Where does your ‘willing suspension of disbelief’ stop?

Cussler’s done that more than once

I don’t think even Cussler’s death wil put an end to this. I suspect that h left an enormous stack of as-yet-unused plots that his many collaborators will continue to mine for years, occasionally putting “CC” into the stories as a character.

Right. Columbo actually staged a reenactment with a policewoman wearing an identical mask to demonstrate how they managed to fool the traffic camera.

And the secretary, of course, became an accessory after the fact. Blackmail was a really bad move on her part! :frowning:

I also doubt the detectives would tolerate anything other than the suspect’s undivided attention.

“Excuse me, ma’am, but you can either answer our questions here or down at the station. So would you please put your dustmop away and have a seat? It’ll just take a minute.”

She got off lucky then-- most of the murderer-blackmailers on Columbo also get murdalized.

Is that really what it was? Because the shadow should be perfect “for that time of day”, because that’s when she did it.

That always bugs me. If the perp would just SHUT UP, most of the episodes would result in acquittal at trial.

Maybe they can intimidate the unaware, but it doesn’t work that way. They don’t have to talk downtown anymore than they have to over the ironing board. (Though to be fair, that is such a L&O cliche, it’s practically a running joke.)

My willing suspension of disbelief has been sorely tested by reality shows.

I’ve enjoyed watching “Airplane Repo”, but have come to accept that staging of the program exceeds even what the producers acknowledge.

For example, in one episode the intrepid repo pilot and a cameraman trek over the frozen wastes of Alaska for miles, braving harsh weather and wolves, in order to liberate a small plane and fly it out of a primitive remote airfield. These guys are supposedly desperate to get the plane to fly, since they have no food and it’s two days travel to civilization. The last camera shot shows the plane successfully taking off and disappearing in the distance. So what happens to the poor cameraman - left to starve and be eaten by wolves?

I suppose he could be rescued by helicopter or another plane, but in that case why was it necessary for he and the pilot to hike a great distance through the snow to reach the hangar and airfield?

Asking such questions is hazardous to one’s enjoyment of the program. :frowning:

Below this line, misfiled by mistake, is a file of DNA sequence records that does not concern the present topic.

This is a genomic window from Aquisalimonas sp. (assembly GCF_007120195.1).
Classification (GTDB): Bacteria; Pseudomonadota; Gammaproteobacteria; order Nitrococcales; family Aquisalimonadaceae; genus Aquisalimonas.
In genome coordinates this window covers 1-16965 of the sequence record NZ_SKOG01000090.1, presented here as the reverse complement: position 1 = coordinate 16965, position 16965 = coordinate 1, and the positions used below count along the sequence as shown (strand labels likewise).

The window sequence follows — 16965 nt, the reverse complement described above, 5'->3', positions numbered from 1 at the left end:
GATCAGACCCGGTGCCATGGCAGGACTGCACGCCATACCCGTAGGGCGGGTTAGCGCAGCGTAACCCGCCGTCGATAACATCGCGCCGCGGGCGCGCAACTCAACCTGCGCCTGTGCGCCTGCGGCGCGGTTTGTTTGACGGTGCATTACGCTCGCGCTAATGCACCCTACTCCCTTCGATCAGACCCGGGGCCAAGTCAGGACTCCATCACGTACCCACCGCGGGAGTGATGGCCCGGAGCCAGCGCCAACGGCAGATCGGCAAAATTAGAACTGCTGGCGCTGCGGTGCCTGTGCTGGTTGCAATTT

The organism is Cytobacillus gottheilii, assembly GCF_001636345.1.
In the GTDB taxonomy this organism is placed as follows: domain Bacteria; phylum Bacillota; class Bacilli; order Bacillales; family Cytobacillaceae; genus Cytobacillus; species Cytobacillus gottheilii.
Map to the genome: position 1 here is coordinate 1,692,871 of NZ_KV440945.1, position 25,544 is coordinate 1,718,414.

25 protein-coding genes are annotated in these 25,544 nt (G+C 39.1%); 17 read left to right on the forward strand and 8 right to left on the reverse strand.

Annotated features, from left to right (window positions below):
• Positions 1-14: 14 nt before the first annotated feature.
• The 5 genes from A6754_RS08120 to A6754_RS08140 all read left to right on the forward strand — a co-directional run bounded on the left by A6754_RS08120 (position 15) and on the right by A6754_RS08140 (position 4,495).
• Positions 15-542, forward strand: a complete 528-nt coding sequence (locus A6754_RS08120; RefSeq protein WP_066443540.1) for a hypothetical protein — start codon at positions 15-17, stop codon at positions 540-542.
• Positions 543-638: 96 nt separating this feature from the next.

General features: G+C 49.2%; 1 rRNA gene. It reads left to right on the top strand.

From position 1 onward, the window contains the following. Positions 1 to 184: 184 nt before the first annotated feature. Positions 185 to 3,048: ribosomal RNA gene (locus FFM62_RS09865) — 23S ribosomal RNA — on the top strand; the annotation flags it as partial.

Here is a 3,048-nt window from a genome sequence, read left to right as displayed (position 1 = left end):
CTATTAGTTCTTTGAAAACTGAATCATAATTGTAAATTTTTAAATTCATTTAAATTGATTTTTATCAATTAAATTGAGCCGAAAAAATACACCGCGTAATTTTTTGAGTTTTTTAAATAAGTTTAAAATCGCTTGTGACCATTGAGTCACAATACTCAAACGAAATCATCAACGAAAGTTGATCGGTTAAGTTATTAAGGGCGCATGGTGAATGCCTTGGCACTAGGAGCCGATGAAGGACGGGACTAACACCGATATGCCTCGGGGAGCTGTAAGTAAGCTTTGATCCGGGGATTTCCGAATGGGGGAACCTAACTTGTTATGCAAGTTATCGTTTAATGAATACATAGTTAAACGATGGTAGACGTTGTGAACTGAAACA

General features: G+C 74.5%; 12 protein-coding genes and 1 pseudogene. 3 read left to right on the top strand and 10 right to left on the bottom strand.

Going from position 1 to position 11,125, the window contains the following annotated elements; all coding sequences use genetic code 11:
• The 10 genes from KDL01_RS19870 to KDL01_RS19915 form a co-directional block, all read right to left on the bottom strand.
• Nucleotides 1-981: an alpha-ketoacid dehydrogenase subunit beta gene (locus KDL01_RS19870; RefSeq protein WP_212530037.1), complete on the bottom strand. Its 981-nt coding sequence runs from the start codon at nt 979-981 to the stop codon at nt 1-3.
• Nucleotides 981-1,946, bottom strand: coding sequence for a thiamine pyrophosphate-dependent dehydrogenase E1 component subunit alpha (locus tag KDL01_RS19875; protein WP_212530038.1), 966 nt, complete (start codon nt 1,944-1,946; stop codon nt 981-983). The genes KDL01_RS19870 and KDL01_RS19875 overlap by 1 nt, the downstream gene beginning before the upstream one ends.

That’s how I remember it, but my memory could be wrong. I’m actually re-watching all the Columbos on Tubi TV now, so when I get to that one I’ll let you know!

Every Columbo is basically the exact same episode, but it’s such delicious shadenfreude watching Columbo trip up the pompous, self-important murderers with their own overconfidence and hubris.

This is so common that John Mulaney has a routine about it:

Even more buggy is that nobody ever says “Not without a lawyer present. Bugger off, cop.” You’d think that would be common knowledge.

I guess I’ll have to watch it again. Still, Kara does come off as pretty naïve; I think the technical term would be “too stupid to live.”

Kevin Smith does this in one episode. According to IMDb, when the producers asked if he wanted to be a suspect or a defense attorney, he said he wanted to be “the guy who leads them to the guy who leads him to the guy who leads them to the suspect.” His role was “Tony’s Wife’s Nephew”.

I remember the shadows weren’t right. There was also no depth to the mask when they blew up the photo.

In other words, it didn’t stand up to scrutiny. It looked fake.

This reminded me of my favorite elevator continuity. The very first episode of Star Trek features Kirk getting on the turbolift, then emerging seconds later onto the bridge with a different style/colour of top (I think it went from the yellow one to the green “look at my chest hair, can you believe this is an official Starfleet uniform?” one.). I mean, this would derail the thread to turn it into a continuity gaffe list, but seeing that I had to wonder if they even had a continuity person on set for that.

“That’s for the jury to decide.”


I think that was “Charlie X” (though it may have happened in other episodes as well). It was just before the captain of the Antares radioed to warn Kirk about Mr Evans.

One of the first episodes, but not the first.

It was Charlie X, and I stand corrected. I could have sworn it was the first episode on BluRay when I marathoned the series earlier this year. Interestingly, a Star Trek Wiki page calls it Season 1 Episode 3, but actual Wiki lists it as the second episode aired. I’m at work so I can’t check my discs.

I must have watched that episode at least a half-dozen times before I spotted the discontinuity. Of course, once you know it’s there you can’t help but see it.

Kirk had chest hair? :face_with_raised_eyebrow:

Sometime in the 60s Hollywood decided action men shouldn’t have chest hair. I could never come up with a viable reason why, but Jims (Kirk and West) starting getting shaved.

War of the Worlds, the TV series from the late 80’s/early 90’s. The premise was that the events in the 1953 movie all happened pretty much as portrayed, and the bulk of humankind…forgot it ever happened.

There are not enough eyeroll and WTF emoji in the known universe to cover this.

OMG. I quit in the pilot episode. That was horrible. Worse than the Kolchak remake, or the Andromeda Strain remake, and that’s hard to do.

That is a premise so bad I feel unable to escape the singularity of suck. Where can I find this gem?